Proposed Raven Underground Coal Project 
Evaluation Notes for Compliance Coal Corporation’s Response to EAO’s May 16, 2013 Direction on Additional Public Consultation 

DRAFT dated March 2, 2015





There was a flawed process because at the hearing in 2010 the NEB asked the interveners to outline their issues with the project and then the board proceeded to ignore the issues in the terms of references

Global Compliance Research Project Oral Presentation to the Northern Gateway Review Panel,



``The interveners raised the following issues

The need to examine the TOTAL IMPACT OF oil sands, pipelines and tankers, and the importance of addressing the threats to indigenous rights, to livelihood and subsistence, to marine life and resources, to future generations and to cultural and natural heritage.




The National Energy BOARD has been deemed to be conducting a flawed process or even a rigged process for some of the following reasons:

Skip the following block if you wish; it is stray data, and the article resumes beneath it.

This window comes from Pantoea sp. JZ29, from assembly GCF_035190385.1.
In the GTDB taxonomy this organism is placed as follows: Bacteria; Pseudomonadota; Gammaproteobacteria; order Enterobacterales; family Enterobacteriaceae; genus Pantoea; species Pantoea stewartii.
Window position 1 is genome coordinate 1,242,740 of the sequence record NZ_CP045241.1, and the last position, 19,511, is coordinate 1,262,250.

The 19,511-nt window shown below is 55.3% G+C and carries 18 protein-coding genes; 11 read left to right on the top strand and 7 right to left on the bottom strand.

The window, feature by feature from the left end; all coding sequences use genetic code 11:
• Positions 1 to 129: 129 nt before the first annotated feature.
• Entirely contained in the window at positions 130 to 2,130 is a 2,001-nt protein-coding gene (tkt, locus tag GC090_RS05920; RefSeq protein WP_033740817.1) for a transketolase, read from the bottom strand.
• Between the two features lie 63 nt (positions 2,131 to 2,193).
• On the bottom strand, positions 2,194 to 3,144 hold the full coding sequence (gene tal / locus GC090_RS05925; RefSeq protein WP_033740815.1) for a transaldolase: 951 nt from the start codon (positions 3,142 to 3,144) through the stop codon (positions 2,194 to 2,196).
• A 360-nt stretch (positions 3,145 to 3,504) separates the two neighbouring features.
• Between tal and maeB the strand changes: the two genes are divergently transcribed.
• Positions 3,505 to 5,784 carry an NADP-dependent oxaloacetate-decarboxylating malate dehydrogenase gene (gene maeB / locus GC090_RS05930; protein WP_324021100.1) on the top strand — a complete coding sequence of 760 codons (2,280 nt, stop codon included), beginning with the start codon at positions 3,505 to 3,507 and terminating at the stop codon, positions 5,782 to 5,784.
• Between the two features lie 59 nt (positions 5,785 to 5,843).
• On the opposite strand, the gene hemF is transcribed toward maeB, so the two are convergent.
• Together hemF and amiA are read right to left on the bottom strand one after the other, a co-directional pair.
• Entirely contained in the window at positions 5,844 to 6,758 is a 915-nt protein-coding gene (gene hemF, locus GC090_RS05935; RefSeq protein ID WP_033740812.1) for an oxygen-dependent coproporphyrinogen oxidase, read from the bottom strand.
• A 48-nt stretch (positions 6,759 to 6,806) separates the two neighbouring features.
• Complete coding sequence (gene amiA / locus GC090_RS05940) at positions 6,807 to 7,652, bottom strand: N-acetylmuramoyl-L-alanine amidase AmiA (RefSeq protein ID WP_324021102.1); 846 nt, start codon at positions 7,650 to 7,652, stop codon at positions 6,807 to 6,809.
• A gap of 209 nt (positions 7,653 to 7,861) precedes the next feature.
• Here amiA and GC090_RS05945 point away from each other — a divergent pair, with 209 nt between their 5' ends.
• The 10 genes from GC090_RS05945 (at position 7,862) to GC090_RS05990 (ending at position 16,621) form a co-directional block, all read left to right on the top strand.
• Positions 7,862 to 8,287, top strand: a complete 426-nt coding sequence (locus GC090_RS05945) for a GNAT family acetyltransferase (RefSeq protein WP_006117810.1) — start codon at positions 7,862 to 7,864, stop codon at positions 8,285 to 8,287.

By Chief Eric Pelkey





Potential Project Impacts from increased marine shipping, accidents and malfunctions:


. Disruption to Tsawout’s way of life, including increased alienation and interruption with 


1. Tsawout’s sacred relationship and reliance on the waters and lands of our Territory


2. Disturbance to burial sites, other spiritual and cultural sites 


3. Disturbance to food gathering locations, including fishing, harvesting aquatic resources, 


plant gathering and hunting activities


4. Disturbance to distribution, health, abundance and long term sustainability of fishery and 


aquatic resources, birds, mammals, vegetation, threatened and endangered species, 


benthic communities and other resources from increased shipping operations and from oil 




5. Impacts and disturbance throughout the marine ecosystems from wake, noise, air 


emissions, and lighting